The walls of Dwight Stull's office are covered with maps. The maps are covered with clear plastic, and the clear plastic is covered with crayoned lines showing the bus routes that will take thousands of Howard County students to school each day.
Rolled-up maps jumbled in a corner show the boundaries separating students who walk to school from the ones who take the bus. A plaque above an overflowing table says, "A clean, uncluttered desk is the sign of a sick mind."
"I'd like to have two or three days to clean it up, but I never seem to get around to it," said Stull, looking around his office.
With the first day of school a week away, it's a busy time of year for Stull, who works for the school transportation department in cubicle-divided offices on the lower level of the county Board of Education building. He's one of six staffers who plan the bus routes - two handle special education needs, while Stull and three others divide up the rest of the county.
"A lot of times I'll be here from 7:30 to 6, with maybe one weekend day along the way. Pretty much for half the summer I do that," said Stull, sitting in front of a computer that showed maps of school districts, with red dots for houses with incoming kindergartners and green dots for houses with older kids.
Glenn Johnson, director of transportation, said planning the school bus routes begins in April, when children register for kindergarten classes. But changes continue through the summer and into the first weeks of school, as families who moved over the summer get around to registering in their school districts.
Caffeine is important.
"We keep the Coke machines and the coffee machines running," Johnson said, noting that some of the staff works 12-hour days to make sure all the bus routes are in place for the first day of school.
As hectic as things are now, the first day of school is worse, said Stull, who has held the job for 20 years. He will typically get 75 calls that first day, from parents, school officials and bus drivers, commenting on everything from a bus that's a few minutes late to ones that are overcrowded.
School buses are designed to seat 66, but the transportation department tries to keep the number between 45 for high school students and 53 for elementary kids, Johnson said. Because the bus routes are based on home addresses, the numbers can change if parents drop their children with a caregiver in the morning, and that person puts the child on the bus.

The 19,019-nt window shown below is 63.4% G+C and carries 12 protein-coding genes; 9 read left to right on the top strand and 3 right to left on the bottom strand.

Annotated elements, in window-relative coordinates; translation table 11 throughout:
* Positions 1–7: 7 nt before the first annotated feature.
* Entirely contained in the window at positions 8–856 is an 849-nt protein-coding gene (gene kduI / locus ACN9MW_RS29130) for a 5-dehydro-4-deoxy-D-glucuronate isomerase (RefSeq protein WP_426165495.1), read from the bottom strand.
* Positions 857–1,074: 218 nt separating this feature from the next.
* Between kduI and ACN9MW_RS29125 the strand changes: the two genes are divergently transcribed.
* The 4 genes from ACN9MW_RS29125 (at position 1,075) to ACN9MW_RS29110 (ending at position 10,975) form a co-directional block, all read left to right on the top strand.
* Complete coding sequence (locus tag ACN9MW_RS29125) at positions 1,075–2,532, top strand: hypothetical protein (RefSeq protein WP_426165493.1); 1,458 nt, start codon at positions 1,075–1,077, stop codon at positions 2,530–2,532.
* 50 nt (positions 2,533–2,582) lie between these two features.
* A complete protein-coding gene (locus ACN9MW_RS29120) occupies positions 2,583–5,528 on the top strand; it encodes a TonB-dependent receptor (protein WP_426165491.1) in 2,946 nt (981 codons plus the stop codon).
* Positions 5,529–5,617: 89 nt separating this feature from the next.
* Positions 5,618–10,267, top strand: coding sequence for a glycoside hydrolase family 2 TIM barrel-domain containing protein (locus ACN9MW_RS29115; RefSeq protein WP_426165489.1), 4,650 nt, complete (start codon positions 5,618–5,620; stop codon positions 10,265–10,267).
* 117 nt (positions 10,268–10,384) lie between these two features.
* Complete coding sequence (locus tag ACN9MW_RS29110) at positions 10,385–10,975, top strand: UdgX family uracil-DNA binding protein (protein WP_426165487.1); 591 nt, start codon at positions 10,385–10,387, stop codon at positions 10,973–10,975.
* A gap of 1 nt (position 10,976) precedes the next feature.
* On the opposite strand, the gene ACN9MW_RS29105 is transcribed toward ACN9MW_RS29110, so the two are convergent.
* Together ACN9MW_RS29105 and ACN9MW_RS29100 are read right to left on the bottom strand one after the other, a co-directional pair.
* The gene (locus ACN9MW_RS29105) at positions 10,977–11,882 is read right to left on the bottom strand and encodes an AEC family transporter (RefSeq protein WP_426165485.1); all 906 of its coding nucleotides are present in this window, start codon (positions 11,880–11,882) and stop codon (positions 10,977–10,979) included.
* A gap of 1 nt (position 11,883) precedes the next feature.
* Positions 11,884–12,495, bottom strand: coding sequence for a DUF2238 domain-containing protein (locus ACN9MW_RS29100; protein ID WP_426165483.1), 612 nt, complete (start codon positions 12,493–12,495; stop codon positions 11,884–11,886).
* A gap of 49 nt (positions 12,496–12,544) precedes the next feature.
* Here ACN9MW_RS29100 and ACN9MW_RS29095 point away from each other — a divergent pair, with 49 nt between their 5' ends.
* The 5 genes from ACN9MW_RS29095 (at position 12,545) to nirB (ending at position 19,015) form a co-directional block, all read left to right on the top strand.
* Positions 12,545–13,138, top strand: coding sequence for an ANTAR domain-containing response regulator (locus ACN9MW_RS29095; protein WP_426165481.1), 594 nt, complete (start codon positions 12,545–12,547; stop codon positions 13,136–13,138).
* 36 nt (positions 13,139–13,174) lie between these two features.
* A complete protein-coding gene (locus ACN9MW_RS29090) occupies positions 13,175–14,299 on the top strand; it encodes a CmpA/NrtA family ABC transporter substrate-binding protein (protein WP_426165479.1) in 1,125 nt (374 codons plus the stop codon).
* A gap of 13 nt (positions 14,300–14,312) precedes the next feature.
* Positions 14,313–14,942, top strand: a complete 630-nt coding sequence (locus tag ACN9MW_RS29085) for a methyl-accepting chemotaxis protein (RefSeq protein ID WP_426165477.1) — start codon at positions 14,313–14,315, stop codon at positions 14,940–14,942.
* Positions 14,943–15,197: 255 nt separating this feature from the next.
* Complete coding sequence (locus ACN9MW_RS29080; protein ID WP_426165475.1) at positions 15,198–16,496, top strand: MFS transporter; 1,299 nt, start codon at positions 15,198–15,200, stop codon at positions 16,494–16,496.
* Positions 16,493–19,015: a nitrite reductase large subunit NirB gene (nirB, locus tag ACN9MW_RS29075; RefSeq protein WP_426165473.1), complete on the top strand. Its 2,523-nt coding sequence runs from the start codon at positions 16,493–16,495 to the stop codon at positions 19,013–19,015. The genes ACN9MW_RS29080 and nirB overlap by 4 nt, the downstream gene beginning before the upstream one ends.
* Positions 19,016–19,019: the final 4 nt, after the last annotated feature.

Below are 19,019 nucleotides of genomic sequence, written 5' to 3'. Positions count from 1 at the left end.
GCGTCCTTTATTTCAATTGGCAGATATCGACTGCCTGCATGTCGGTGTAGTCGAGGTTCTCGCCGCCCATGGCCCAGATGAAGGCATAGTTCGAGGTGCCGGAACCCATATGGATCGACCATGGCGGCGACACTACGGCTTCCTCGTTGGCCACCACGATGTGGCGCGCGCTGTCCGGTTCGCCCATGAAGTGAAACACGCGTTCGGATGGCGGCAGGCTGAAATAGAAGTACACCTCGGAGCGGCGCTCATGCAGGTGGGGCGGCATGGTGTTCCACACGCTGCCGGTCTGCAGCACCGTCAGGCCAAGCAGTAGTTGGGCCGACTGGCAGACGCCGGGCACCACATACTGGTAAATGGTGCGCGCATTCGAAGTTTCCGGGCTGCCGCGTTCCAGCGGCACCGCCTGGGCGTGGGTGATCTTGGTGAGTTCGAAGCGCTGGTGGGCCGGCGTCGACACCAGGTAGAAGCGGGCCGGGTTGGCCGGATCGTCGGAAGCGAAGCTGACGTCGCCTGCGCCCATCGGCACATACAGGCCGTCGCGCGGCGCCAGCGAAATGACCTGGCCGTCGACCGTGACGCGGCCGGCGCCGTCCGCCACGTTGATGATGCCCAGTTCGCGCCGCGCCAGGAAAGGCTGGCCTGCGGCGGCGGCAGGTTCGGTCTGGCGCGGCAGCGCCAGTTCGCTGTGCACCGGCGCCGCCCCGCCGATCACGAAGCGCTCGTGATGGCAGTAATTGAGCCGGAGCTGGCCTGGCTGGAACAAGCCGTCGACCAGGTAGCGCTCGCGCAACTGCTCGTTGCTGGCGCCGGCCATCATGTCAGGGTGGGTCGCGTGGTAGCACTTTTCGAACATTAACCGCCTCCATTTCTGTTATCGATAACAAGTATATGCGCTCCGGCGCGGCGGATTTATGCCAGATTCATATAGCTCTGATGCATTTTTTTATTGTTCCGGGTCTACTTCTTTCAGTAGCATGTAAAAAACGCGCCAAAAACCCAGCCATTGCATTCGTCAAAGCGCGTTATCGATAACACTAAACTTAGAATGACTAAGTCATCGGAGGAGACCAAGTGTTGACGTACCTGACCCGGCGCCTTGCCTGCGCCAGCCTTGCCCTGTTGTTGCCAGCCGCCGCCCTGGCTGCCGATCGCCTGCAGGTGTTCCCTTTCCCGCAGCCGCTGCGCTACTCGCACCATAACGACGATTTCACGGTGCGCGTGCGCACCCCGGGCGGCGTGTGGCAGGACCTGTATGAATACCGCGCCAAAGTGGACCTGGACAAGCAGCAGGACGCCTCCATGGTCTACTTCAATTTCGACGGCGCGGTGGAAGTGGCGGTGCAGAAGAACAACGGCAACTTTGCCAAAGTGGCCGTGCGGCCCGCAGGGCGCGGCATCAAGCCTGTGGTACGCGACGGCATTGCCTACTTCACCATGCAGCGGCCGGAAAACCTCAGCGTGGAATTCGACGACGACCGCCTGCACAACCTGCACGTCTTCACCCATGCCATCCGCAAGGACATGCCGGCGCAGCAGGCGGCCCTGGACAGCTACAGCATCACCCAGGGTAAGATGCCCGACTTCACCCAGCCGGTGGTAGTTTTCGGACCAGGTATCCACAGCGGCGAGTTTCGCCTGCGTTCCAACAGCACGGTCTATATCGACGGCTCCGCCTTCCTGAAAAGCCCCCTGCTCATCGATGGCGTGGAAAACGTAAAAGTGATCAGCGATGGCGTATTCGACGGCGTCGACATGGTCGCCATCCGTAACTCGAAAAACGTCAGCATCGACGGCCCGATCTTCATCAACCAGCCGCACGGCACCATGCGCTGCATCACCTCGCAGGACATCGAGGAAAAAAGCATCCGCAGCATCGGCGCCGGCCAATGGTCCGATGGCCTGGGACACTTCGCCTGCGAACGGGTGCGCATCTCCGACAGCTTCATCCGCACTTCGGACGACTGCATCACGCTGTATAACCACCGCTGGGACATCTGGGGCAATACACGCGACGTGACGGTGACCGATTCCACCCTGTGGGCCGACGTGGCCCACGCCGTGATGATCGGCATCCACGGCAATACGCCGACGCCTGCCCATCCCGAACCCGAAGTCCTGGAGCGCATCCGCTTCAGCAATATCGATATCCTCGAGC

Johnson highlighted two changes that are adding to his challenge this year. The new high school, Marriotts Ridge, is taking only ninth- and 10th-graders, while 11th- and 12th-graders will continue at their old schools. That means two buses will pick up high school kids in many neighborhoods, taking some to the old school and some to the new one.
Also new this year, Johnson said, each public school in the county will get a large laminated map clearly showing the boundaries dividing walkers and bus-riders. The basic rule is that students living within a mile of the school are not eligible for public transportation, but busy roads and other factors can change the formula.
Johnson and his staff walked the routes from school to the houses in question, using a walking wheel that measured the distance.
"We actually walk like a child would walk to school," he said.
The transportation department then created maps clearly showing which houses are eligible for bus transportation. In the past, a school administrator had to look up the address on a list, Johnson said.
"This is something we've been wanting to do for a long time," he said.
The school buses in Howard County are all owned and operated by contractors, who must be approved and trained. Some of the bus companies are as small as a single owner-driver, while other companies operate as many as 50 buses.
This year, 303 buses will be sent on 983 routes, with many buses running two or three routes a day. About 550 drivers, allowing for substitutes, will be given in-service training.
In addition, 107 buses will transport about 1,400 special-needs children to whatever programs they need.
Some of those students are taken as far away as the Maryland School for the Deaf in Frederick, Johnson said. The department is also responsible for Howard County students who attend residential facilities in other states. It will arrange for the student to be flown to the facility and then organize four trips back and forth each year, Johnson said.
Once the bus routes are tweaked, the department moves on to other challenges.
Bus inspections and bus-driver training are high on the priority list, and soon enough, it will be snowing.